Newsflash: If a UAE SME lets its financial control become ‘financial out-of-control’, the risks can be existential
In a long career in finance and accounting, I reckon I’ve pretty much seen it all…. and, frankly, some of it was not very pretty!
For every role where my aim was to move an organisation’s finance function towards ‘world-class’, I had another role where the primary aim, at least initially, was much less auspicious – to dig a company out of large hole caused by a failing finance function. Indeed, it never ceased to amaze me how common it is for a company’s financial control to be more akin to ‘financial out-of-control’, even in well-known and sizeable organisations where you’d expect everything to run smoothly.
In retrospect, I believe that successes in reinstating basic financial control are more significant than taking an acceptable performance and moving it towards world-class. After all, a company formulates its plans and makes the associated decisions based on historical and projected financial results. If these results prove in time to be materially inaccurate or if its auditors feel unable to express an opinion on their reliability, then make no mistake about it, this can have grave, even existential, consequences for a company.
A serious problem within the finance function generally indicates a major deficiency within the finance leadership team and, as a result, resolving matters is unlikely to be possible utilising existing personnel only. In all likelihood, it will require a senior ‘hard-hitter’ with the requisite, knowledge, experience, gravitas and organisational skills to lead the process. SMEs are unlikely to be able to justify the cost of such a person on a full-time basis and as such they often look to an interim CFO as a solution.
The role of a finance function is typically twofold – processing transactions to produce financial information and producing management information to support business decision-making. The scope for poor control in the form of error, misstatement, fraud or inadequate information is substantial.
Instances of poor financial control are almost endless but below are some examples:
- a failure to perform all the necessary reconciliations to ensure all transactions are included
- not invoicing for all work performed to maximise revenue
- miscoding of transactions resulting in misleading information
- poor cut-off control resulting in misstatement of results for a period.
- inadequate tracking of commitments (e.g., contracts & purchase orders) resulting in understatement of costs in current period and nasty surprises in future periods.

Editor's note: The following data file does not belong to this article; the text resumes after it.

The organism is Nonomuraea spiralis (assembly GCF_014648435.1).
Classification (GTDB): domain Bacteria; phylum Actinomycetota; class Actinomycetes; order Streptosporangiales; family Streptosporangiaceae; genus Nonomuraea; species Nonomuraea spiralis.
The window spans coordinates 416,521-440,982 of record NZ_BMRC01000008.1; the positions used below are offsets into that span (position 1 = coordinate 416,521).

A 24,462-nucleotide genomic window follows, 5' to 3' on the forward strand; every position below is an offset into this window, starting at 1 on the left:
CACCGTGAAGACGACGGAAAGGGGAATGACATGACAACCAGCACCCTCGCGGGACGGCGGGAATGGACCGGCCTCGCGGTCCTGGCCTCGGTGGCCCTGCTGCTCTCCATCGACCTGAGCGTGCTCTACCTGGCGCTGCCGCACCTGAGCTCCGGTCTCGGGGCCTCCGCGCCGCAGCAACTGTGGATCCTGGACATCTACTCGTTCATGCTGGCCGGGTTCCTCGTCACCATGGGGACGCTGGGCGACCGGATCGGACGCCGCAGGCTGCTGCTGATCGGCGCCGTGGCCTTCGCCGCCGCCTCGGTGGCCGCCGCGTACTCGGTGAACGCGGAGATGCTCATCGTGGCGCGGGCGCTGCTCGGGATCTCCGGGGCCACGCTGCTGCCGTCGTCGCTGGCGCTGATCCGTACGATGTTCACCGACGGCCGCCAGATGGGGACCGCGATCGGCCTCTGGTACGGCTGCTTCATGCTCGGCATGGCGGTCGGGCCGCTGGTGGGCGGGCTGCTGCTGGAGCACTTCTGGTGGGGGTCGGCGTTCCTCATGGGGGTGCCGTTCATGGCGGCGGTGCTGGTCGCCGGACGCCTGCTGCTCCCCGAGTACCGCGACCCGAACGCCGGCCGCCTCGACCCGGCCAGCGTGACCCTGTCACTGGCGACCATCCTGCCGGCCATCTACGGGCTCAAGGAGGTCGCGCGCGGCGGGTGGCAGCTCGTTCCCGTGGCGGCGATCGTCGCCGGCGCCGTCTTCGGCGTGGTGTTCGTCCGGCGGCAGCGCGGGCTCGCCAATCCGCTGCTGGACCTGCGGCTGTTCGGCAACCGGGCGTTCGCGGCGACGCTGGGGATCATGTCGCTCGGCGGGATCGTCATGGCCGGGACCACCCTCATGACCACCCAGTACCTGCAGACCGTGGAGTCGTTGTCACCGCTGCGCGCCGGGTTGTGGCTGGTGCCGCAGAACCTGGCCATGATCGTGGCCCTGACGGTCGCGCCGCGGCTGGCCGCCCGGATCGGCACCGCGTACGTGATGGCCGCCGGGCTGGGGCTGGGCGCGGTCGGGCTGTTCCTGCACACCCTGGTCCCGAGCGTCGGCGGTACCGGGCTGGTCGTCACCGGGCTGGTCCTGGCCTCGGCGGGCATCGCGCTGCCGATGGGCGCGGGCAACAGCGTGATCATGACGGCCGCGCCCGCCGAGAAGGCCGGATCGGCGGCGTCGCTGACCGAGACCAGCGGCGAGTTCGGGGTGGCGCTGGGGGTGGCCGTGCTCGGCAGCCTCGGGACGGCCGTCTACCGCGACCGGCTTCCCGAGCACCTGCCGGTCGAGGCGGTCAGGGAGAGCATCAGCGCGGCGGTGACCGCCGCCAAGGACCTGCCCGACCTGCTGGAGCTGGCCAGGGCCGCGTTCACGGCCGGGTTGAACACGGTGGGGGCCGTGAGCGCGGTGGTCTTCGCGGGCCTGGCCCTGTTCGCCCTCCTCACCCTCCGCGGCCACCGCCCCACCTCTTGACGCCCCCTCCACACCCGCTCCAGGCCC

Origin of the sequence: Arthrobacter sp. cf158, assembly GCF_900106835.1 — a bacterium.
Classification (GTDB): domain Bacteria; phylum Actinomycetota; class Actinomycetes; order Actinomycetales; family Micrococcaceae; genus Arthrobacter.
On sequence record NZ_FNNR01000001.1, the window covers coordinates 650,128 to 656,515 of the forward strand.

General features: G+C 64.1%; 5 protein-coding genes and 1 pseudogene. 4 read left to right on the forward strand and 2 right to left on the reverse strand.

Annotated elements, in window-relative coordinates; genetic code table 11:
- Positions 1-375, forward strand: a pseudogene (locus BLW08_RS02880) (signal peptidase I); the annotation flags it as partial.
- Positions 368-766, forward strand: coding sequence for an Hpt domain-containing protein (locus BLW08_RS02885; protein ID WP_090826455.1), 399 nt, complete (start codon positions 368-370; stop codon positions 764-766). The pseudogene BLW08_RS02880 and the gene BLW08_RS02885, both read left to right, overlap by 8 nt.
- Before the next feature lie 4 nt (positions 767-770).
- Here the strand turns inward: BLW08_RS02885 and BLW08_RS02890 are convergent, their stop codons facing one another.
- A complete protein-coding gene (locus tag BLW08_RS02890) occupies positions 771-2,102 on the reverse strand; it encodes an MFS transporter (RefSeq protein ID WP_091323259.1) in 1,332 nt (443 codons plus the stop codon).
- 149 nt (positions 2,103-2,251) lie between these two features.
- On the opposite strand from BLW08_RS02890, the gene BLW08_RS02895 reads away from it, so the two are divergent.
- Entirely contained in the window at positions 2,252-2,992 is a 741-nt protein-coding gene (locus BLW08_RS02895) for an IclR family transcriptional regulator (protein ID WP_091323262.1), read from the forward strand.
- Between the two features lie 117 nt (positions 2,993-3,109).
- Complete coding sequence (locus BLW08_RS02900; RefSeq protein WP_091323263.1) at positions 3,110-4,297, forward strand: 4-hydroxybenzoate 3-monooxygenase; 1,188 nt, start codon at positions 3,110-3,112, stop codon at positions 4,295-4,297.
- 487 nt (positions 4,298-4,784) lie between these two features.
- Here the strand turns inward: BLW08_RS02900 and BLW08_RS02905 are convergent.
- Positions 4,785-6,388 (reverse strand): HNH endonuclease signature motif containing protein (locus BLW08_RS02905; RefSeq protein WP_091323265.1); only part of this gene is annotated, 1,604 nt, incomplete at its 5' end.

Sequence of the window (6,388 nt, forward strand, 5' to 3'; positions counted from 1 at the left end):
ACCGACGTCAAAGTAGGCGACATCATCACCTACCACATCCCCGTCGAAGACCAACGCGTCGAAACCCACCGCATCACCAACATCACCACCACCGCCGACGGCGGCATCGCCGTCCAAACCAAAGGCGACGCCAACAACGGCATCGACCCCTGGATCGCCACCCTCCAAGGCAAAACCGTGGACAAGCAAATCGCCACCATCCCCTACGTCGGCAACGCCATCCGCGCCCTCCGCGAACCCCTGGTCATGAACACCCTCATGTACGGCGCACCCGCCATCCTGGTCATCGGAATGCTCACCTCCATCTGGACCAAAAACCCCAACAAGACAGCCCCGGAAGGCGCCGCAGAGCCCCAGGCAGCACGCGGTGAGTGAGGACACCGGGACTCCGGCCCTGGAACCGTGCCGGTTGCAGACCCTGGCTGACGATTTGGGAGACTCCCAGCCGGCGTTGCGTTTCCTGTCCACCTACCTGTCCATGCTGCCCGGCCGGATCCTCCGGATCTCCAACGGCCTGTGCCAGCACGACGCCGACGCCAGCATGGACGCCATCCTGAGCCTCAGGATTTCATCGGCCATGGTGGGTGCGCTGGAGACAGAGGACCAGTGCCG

- inadequate procedures to ensure goods and services have been properly ordered and fully received before making payment, potentially resulting in double payments, overpayments or fraud.
- a lack of detailed, relevant management information resulting in wrong decision-making
- a failure to project accurately resulting in inability to plan properly.
- a failure to retain adequate documentation for a tax audit can result in costs being disallowed for tax and a much higher tax bill ensuing.
To set about regaining adequate financial control, the process would typically involve:
- Obtaining buy-in from CEO, the rest of the management team and the finance team itself.
- Assessing current skills and capabilities in the finance function.
- Outlining a vision of how things will look (the ‘to be’)
- Map the current situation (the ‘as is’)
- Develop an action plan of how get from the ‘as is to the ‘to be’
- Prioritising’s what matters to get a clean audit opinion and to gain the maximum financial control for the effort involved. 20% of the effort will get 80% of the result but the whole process could take many months to complete.
- Planning to perform the monthly close quickly to allow maximum time each month to support business with improved forecasting and management information.
- Investing in the requisite information technology.
- Measuring key activity metrics and monitor improvement.
- Recruiting interim resource to catch-up on prior period inadequacies and first-class permanent finance personnel for any deficiencies identified in the quality of the future finance team
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